Useless info

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In Competition No. 2374 you were invited to supply ten pieces of useless information to clutter our minds.

For those with an appetite for loony facts Noel Botham’s The World’s Greatest Book of Useless Information (John Blake) can be prescribed in small doses. Your efforts amused me vastly, but presented me with a judging problem. Some items were funnier than others, so should I award prize money by item, or plump for those whose ten contained the most gold? I chose the latter, and easier, course. The winners, printed below, get £25 each, and the last bonus prize of Cobra Premium beer (for our spell of sponsorship is over) goes to Michael Swan. If anyone has still not received their Cobra prize, please write to Claire Eaves at The Spectator.

In 1703 a shower of sea-urchins fell on Banbury.

The potto can distinguish 423 colours.
There is an Inuit word meaning ‘My house has not been destroyed by termites’.
The Pitlochry bannock-skirling game has ended in a draw for 809 consecutive years.
In Sumatra a pig may only be driven along a public highway if it has front and rear lights.
The word ‘equinox’ means ‘horse nut’: conker tournaments were traditionally held on 21 September.
Unmarried Kashgar women may not speak between sunrise and sunset on Thursdays.
A traffic jam stretching from Seattle to Sacramento lasted for 46 days.
Mongolian typewriters have 739 keys.
Vermeer’s eight surviving pornographic paintings are kept in a locked room at the Mauritshuis.
Michael Swan

Al Jolson’s brother became a bookseller in Taunton.

Australians celebrate Fortitude Day every 13 January.
Ferrets were introduced into England by William the Conquerer.
The word ‘pimp’ derives from a mistranslation of the Hebrew word for ‘sandal’.
It is still technically illegal to darn hosiery on a Sunday.
Thirteen per cent of Latvian women believe that Princess Diana is alive and in hiding.
Perro Tonto, a town in southern California, has had no rainfall since 1949.
Martin Amis is allergic to cardboard.
In the late 18th century, it was fashionable to breed ants.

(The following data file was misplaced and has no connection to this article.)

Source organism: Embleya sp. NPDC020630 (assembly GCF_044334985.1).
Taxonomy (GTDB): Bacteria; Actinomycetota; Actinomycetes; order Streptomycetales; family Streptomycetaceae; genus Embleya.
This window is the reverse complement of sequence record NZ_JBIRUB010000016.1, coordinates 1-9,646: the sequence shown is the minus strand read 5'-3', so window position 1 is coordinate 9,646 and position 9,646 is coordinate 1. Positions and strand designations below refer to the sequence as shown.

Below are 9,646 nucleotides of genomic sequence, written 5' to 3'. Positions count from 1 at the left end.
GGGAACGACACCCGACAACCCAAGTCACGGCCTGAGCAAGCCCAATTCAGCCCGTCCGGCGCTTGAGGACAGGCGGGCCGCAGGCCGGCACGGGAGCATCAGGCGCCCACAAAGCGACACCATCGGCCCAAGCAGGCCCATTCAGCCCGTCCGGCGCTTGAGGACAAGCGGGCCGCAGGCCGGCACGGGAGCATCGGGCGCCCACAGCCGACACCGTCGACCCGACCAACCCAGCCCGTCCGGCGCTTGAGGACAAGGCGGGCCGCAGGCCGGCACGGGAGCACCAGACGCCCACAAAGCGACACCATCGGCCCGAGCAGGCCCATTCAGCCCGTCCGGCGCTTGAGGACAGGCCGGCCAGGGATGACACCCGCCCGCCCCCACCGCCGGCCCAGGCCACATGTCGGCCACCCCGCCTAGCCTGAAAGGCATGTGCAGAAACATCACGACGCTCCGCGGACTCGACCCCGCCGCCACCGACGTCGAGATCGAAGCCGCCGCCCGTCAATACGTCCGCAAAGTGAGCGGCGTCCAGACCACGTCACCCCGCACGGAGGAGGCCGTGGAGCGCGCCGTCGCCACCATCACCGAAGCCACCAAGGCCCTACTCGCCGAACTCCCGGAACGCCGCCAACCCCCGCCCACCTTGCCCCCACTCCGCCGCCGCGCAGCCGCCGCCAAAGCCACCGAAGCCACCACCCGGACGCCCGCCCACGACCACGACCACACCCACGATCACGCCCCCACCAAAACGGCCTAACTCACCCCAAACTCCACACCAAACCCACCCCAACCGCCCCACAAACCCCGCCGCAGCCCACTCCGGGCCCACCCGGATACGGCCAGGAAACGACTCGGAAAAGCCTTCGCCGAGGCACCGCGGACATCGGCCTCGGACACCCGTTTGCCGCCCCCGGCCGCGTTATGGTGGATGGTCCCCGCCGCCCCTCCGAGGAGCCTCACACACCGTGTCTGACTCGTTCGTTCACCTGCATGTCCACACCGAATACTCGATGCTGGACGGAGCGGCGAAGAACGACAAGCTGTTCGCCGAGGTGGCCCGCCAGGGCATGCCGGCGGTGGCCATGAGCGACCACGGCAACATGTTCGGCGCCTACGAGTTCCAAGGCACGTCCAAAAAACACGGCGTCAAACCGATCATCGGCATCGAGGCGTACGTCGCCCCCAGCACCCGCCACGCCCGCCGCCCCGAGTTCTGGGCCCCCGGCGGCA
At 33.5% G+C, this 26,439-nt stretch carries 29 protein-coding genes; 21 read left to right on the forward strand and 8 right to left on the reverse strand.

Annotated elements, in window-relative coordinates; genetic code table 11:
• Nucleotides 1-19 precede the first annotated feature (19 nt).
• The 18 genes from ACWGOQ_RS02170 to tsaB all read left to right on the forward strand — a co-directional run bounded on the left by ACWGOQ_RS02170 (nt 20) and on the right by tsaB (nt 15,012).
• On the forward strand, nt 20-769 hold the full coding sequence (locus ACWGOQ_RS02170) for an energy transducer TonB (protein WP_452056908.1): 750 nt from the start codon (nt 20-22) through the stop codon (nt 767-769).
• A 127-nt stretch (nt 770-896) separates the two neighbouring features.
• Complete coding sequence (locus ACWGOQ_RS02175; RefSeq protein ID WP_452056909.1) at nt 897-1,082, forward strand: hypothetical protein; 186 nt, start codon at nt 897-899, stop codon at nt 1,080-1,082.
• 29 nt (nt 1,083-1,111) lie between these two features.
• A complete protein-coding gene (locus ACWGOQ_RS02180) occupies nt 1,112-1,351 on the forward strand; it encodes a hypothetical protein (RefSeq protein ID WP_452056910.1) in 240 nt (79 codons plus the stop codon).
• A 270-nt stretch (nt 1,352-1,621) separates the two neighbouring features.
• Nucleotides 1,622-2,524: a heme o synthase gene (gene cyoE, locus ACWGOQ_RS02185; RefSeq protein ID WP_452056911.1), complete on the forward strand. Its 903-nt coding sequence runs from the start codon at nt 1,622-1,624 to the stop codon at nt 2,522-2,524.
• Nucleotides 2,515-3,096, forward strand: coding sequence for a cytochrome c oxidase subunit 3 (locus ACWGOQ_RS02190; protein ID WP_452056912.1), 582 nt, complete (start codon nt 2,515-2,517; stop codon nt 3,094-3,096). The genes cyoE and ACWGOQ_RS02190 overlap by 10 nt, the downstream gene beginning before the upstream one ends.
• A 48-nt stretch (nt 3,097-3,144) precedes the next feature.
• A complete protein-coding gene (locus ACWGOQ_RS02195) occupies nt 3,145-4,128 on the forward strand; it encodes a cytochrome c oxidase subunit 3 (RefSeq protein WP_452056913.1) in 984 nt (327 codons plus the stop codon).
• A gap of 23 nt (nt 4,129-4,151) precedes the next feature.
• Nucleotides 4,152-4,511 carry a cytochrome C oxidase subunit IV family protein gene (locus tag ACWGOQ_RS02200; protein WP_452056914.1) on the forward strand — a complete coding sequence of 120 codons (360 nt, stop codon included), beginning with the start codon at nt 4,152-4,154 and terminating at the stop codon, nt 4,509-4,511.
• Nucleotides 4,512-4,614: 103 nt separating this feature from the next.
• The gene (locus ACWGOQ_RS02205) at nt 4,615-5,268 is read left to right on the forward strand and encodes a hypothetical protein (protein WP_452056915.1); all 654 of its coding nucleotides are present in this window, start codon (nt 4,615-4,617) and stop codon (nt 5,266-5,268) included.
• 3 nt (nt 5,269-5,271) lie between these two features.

In Sardinia, there is a golf club per 200 head of population.
G.M. Davis

The largest printed Bible, weighing one and a half tons, is kept in an air-conditioned cave in Utah.

The letters x and z occur 37 times each in Titus Andronicus.
Qoti Indians use earwax to shape their cats’ whiskers into mustachios.
Bald men without hats in Patagonia are charged with indecent exposure.
Cambridge’s original name was Camberege — ‘the side of a slope’.
In Dravidian there is one word for ‘you’ and ‘we’.
Identical twins’ fingernails grow at different speeds.
Being fitted with false teeth prolongs the life of yaks by up to five years.
A statue the size of Michelangelo’s ‘David’ could be made from the chewing gum deposited by visitors to Florence.
To save space in Aleutian graveyards, bodies are buried vertically.
W.J. Webster

Six out of every ten women paint their toenails.

Ballroom dancing is the third most popular recreational pastime in Guangdong Province, China.
Householders with black front doors are more likely to own a dog than those with white front doors.
On any given day, 32 per cent of men wear mismatched socks.
The most expensive bathroom renovation in 2004 in Milton Keynes cost £123,000.
In Kwazulu-Natal, it is illegal to own more than two budgerigars.
Vegetarians are more likely to have sneezing fits than those who eat meat.
The most popular name for pet monkeys is Mickey.
At last count, Waterloo Station’s Lost Property Office had 1,856 umbrellas.
Seventy-four per cent of residents of Ulan Bator have never received a Valentine’s Day card.
Harriet Elvin

The Tibetans have no word for ‘shoe’.

Clear honey is banned on the Isle of Skye.
Charles Darwin’s beard was fake. (It covered an iguana bite.)
Maxim, inventor of the machine-gun, also invented crepe bandages.
Julius Caesar was born with three nipples.
Eyebrow hairs are the first recorded form of currency.
The ‘qwertyuiop’ keyboard came about as the result of a typing error.
The word ‘earlobe’ appears in the Bible 420 times.
The first dog in space was posthumously awarded the freedom of the City of London.
The real Maria von Trapp was only 4ft 2in tall.
Philip Ardagh

The floor covering at the 1956 Texas State Fair used 6,780 carpet grips.

The Rosella, an Australian parrot, never flies above 15 feet.
The Dostomin, an obscure Iranian sect, only wears clothes stitched by left-handed women.
The Best Strauss Waltz Album in the World ...Ever! sold over 220 copies in Aberdeen alone.
The world’s largest industrial siphon is at the Polunin ammonia plant in Kazakhstan.
No. 10 Downing Street has only seven chimney pots.
Forestry Commission workers get an annual boot allowance of £7.13.
The Vickers VC-10 had more miles of cabling (11) than any other civil aircraft.
The lowest recorded pH content of rain was 2.9 in Pittsburgh, Pennsylvania on 3 October 1982.
The sociologist Lewis Mumford collected trays.
Leigh Hooper

No. 2377: Peccavi

You are invited to supply a poem (maximum 16 lines) describing your regrettable failure to keep a recent New Year’s resolution. Entries to ‘Competition No. 2377’ by 27 January.